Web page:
More content in less time on one slide Sheila Scarborough for Freelance Austin

More content in less time on one slide via Sheila Scarborough

We are all trying to figure out how to get things done as efficiently as possible.

The important thing to remember about publishing online and on social media is that it is a never-ending, greedy maw of demand … if you want to stay competitive and visible. That is the reality.

However, that is no reason to post garbage content simply to keep up, or to run yourself ragged trying to be everywhere, all at once, all the time.

I talked with some old friends at Freelance Austin recently about how to create more content in less time – here is what I recommended, plus my presentation slides are at the bottom of this post.

Four ways to be more efficient with your content….

1) Share One Story in Many Different Places

The first time I really learned how to do this was a visit a few years back to Health Camp in Waco, Texas, which is neither healthy nor a camp (it’s a burger joint with great shakes.)

I took photos of the vintage exterior, my artfully arranged peanut butter shake and corn dog, and a few other items.

Those became a blog post, a Facebook Page post, a tweet, a post on the now-defunct site Foodspotting, a Pinterest pin, a Flickr photo (I’d use Instagram today,) and I could have used Animoto to turn all of my photos into a video.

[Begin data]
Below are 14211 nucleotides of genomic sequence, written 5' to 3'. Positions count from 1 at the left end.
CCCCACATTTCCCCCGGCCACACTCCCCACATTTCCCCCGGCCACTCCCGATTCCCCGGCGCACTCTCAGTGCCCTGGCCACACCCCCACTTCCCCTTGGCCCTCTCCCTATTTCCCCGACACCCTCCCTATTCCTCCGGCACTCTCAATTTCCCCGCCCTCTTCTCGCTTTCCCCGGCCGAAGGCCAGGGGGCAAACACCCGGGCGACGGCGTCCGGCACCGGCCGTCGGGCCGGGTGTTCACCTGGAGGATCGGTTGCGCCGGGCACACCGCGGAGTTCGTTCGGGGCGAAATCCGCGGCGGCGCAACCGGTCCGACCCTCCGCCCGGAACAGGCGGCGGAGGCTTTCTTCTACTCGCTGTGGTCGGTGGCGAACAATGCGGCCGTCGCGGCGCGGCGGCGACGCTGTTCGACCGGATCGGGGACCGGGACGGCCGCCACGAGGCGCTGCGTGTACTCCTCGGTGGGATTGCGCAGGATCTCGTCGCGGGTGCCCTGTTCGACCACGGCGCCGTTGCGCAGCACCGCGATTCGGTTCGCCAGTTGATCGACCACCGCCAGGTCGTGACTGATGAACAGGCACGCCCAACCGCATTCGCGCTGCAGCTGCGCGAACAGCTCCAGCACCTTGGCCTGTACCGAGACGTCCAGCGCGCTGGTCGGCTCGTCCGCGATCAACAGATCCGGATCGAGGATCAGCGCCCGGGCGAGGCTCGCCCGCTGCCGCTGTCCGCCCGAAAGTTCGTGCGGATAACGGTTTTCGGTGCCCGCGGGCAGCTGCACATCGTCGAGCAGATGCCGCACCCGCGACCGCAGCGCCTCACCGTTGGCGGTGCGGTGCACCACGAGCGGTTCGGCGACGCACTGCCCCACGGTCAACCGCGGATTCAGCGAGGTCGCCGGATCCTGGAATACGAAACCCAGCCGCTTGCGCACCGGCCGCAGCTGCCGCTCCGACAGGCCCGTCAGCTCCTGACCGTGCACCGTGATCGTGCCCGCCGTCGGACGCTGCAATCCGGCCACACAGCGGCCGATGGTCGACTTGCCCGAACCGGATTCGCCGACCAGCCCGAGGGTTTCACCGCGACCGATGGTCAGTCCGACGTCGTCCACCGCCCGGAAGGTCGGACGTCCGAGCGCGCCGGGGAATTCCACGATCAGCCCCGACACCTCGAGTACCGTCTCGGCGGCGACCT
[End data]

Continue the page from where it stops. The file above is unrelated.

Sharing content on different social platforms isn’t a new idea, of course, but what I DIDN’T do was share the exact same thing across multiple platforms all at the same time.

Craft the content to fit the platform.

It’s important to include hashtags in tweets and Instagram posts, but nobody cares about them on Facebook. Pinterest requires some thought about keywords, because it’s more of a search engine than a social network. A video file should be uploaded directly to Facebook and Twitter, but it should also sit on YouTube with a solid title and description, for SEO purposes.

Mix up what you share from a single place.

When I visited Pittsburgh’s Mattress Factory Museum of contemporary art recently, I shared one photo from there on Instagram, a different one on Facebook, and a third one on the Tourism Currents LinkedIn Page with a caption tied to experiential travel.

That’s a lot of mileage out of one visit, and I haven’t even written the blog post about it yet.

A small business or organization could also share content as a post on their Google My Business listing.

2) Take One Idea/Story & Present it With Different Media

Think of a story you want to tell or a point you want to get across to your audience, then consider different media formats you could try.

Think about how you could present it as text.

As a photo.

As a photo with some sort of text overlay – try Canva.

As a video.

As audio.

As an Instagram or Facebook Story.

As a presentation on SlideShare.

We’ve started taking each of our high-performing, best-converting Tourism Currents blog posts and making a video out of them with Lumen5‘s Artificial Intelligence, and an audio version on Podbean.

Here is our blog post about content repurposing, because the process of doing this project is also content!

3) Use Your Archives: Re-Share Previous Work

Even though I’ve been blogging since early 2006, it took me way too long to appreciate my blog post archives.